Science holds a prominent standing in today’s rapid age of technology growth. It is necessary to find a way to capture the interest of middle school students in science when gender differences in academic self-efficacy begin to appear. Self-efficacy is defined by Albert Bandura as the belief in one’s ability to perform a specific task and is a judgment about one’s ability to organize and execute the courses of action necessary to attain a specific goal related to specific tasks in a given domain. In elementary school, most girls and boys report equal confidence in STEM classes. However, by middle school, the boys begin to show higher self-efficacy in STEM related subjects. And it doesn’t end in high school. In college, male students tend to have more self-efficacy than female students in academic areas relating to STEM classes. Do the boys in Hannah’s, Mina and Sara’s classes have more self-efficacy?
Self-efficacy is formed while decoding information from four primary sources. Mina and Sarah experience mastery of math class and are chosen to participate in the Math Olympics. While practicing for the Math Olympics, Mina observes others on the team through vicarious experience. Hannah, even though she is not on the team, shows support for both Mina and Sarah, offering social encouragement. During the actual Math Olympics, Sarah and Mina will experience emotional physiological effects such as anxiety, mood, and fatigue. If at any time someone starts harassing Sarah about being a geek, it may affect her performance and lower her self-efficacy. And since Mina and Sarah are in middle school, they tend to have lower self-efficacy than boys and it will probably continue to decline through high school.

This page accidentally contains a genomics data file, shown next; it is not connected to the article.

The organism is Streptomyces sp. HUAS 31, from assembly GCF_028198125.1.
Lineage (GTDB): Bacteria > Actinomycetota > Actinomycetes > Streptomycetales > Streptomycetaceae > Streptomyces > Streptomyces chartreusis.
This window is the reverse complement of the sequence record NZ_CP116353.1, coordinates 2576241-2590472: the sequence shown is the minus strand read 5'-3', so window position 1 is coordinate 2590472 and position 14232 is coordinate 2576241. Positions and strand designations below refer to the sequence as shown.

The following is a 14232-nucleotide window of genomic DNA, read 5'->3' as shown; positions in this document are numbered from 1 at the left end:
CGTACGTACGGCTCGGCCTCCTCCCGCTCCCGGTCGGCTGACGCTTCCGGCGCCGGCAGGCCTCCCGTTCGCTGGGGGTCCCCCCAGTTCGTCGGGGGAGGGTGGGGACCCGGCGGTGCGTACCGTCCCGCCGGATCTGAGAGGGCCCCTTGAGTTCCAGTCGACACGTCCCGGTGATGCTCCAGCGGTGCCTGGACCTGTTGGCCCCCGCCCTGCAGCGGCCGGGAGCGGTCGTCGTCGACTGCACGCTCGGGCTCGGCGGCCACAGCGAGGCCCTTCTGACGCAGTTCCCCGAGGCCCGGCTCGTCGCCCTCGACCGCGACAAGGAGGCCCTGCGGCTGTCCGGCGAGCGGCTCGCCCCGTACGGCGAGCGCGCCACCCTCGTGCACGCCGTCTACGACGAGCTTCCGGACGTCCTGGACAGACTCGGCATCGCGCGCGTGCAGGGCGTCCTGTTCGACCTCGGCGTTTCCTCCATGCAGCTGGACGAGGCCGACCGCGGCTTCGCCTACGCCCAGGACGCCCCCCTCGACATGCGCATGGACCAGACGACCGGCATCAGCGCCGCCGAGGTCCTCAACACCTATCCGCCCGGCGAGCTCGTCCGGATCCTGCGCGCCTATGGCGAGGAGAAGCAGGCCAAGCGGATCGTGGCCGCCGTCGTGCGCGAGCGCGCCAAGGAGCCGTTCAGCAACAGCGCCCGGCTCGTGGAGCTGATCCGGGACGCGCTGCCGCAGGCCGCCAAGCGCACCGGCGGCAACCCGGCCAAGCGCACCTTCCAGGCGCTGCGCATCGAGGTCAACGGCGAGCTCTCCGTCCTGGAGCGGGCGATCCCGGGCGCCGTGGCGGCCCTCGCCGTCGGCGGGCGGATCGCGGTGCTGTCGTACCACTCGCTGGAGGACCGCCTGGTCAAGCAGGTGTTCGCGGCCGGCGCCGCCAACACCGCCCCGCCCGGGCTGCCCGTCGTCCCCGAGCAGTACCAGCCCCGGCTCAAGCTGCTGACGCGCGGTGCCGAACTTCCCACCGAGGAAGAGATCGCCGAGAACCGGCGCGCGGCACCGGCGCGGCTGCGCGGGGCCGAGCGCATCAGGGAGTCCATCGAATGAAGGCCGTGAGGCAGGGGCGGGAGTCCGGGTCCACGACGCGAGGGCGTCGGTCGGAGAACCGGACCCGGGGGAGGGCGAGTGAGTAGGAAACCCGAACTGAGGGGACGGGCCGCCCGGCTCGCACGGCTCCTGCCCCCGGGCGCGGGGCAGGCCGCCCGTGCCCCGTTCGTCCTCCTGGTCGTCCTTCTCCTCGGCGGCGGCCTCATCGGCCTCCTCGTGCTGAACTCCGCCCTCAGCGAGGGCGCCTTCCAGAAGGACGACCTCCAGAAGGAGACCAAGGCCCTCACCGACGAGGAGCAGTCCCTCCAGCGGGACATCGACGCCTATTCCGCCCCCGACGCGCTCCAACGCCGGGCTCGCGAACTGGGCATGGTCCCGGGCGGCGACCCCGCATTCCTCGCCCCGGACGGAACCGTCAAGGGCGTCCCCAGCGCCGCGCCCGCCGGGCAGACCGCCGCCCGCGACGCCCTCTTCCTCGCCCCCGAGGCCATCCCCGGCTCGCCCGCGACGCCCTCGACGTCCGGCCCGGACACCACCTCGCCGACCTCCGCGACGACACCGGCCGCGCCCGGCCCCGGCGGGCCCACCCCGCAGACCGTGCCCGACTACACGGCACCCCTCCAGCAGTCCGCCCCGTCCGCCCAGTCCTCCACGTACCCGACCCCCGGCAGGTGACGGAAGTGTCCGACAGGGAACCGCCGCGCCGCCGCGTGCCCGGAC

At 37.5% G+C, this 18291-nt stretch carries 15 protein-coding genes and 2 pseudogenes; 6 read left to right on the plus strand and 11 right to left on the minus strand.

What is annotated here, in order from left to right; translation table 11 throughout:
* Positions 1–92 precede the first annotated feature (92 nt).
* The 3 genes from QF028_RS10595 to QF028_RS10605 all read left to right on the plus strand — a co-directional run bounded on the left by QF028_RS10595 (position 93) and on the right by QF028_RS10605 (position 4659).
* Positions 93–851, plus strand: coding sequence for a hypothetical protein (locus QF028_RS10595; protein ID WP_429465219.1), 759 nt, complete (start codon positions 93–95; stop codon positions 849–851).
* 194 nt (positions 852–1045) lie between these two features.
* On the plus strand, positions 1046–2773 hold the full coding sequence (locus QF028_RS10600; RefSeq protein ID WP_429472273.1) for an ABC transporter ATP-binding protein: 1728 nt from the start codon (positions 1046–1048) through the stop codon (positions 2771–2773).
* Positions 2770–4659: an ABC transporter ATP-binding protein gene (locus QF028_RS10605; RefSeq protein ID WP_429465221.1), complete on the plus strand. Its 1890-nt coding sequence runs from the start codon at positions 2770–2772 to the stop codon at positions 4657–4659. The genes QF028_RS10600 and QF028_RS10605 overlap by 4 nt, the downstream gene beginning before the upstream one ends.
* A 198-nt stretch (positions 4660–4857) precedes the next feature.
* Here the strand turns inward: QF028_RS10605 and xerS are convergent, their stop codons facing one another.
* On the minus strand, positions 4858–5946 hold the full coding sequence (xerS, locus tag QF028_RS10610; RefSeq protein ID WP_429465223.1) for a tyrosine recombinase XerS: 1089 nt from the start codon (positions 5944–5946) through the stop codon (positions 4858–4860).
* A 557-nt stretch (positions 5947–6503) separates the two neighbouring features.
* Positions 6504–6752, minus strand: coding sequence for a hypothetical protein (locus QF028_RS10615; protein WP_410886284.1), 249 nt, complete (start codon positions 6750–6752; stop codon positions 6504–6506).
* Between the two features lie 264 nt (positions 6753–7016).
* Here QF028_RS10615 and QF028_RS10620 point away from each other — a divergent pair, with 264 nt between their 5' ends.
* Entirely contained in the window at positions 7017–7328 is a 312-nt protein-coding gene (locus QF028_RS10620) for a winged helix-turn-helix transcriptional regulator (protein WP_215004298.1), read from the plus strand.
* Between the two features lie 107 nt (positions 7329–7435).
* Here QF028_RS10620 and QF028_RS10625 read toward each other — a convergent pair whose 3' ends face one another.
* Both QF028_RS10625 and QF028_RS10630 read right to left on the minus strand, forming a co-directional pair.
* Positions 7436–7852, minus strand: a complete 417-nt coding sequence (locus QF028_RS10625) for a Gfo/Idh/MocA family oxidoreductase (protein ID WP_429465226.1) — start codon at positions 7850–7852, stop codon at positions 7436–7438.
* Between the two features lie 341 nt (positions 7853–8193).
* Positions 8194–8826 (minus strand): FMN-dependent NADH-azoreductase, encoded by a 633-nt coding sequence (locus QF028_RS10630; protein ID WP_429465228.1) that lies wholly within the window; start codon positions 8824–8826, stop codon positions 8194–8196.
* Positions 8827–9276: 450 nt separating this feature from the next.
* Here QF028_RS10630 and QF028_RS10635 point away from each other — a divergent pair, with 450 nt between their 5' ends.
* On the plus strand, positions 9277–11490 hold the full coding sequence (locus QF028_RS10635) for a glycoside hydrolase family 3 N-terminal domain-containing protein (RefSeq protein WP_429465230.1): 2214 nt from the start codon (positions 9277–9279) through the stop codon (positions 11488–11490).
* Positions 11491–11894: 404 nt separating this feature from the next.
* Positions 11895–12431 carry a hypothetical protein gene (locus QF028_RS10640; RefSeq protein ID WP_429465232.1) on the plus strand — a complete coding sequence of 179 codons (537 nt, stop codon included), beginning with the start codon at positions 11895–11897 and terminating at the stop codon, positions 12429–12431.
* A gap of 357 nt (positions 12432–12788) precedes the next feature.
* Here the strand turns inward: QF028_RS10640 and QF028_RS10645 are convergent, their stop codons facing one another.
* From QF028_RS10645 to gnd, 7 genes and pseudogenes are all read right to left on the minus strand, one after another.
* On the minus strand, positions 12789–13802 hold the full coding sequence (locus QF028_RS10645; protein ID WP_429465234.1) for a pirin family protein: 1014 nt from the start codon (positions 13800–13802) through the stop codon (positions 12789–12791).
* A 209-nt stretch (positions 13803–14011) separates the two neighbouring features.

The self-efficacy of girls in middle school STEM classes begins to decline during those important transition years to a high school STEM curriculum. Throughout elementary school, delivery of the science curriculum is characteristic of language arts, a method that translates science into a reading class. Middle school is the transition to scientific learning, which is delivered through lecture and reading, with laboratory activities in the high school lab classes. Since girls commonly excel in language arts, it is no surprise in middle school, girls have high self-efficacy and achievement in STEM related classes, that decreases towards the end of middle school. This can lead to fewer women entering STEM degree programs or professions after college, which is contradictory to what is desirable.
The self-efficacy of Hannah, Mina and Sarah is vital at the middle school level. Is the American culture responsible for the decline? In the world of disproportioned Barbie and pink princesses that girls play with at an early age, these “girl” toys do not lead girls naturally into STEM. Why don’t we give girls Kinex and Legos while they dance in pink tutus? STEAM is a natural curriculum shift to engage girls into STEM.
Image credit: http://launchyourgenius.com/2014/04/01/self-efficacy-excuses-connection/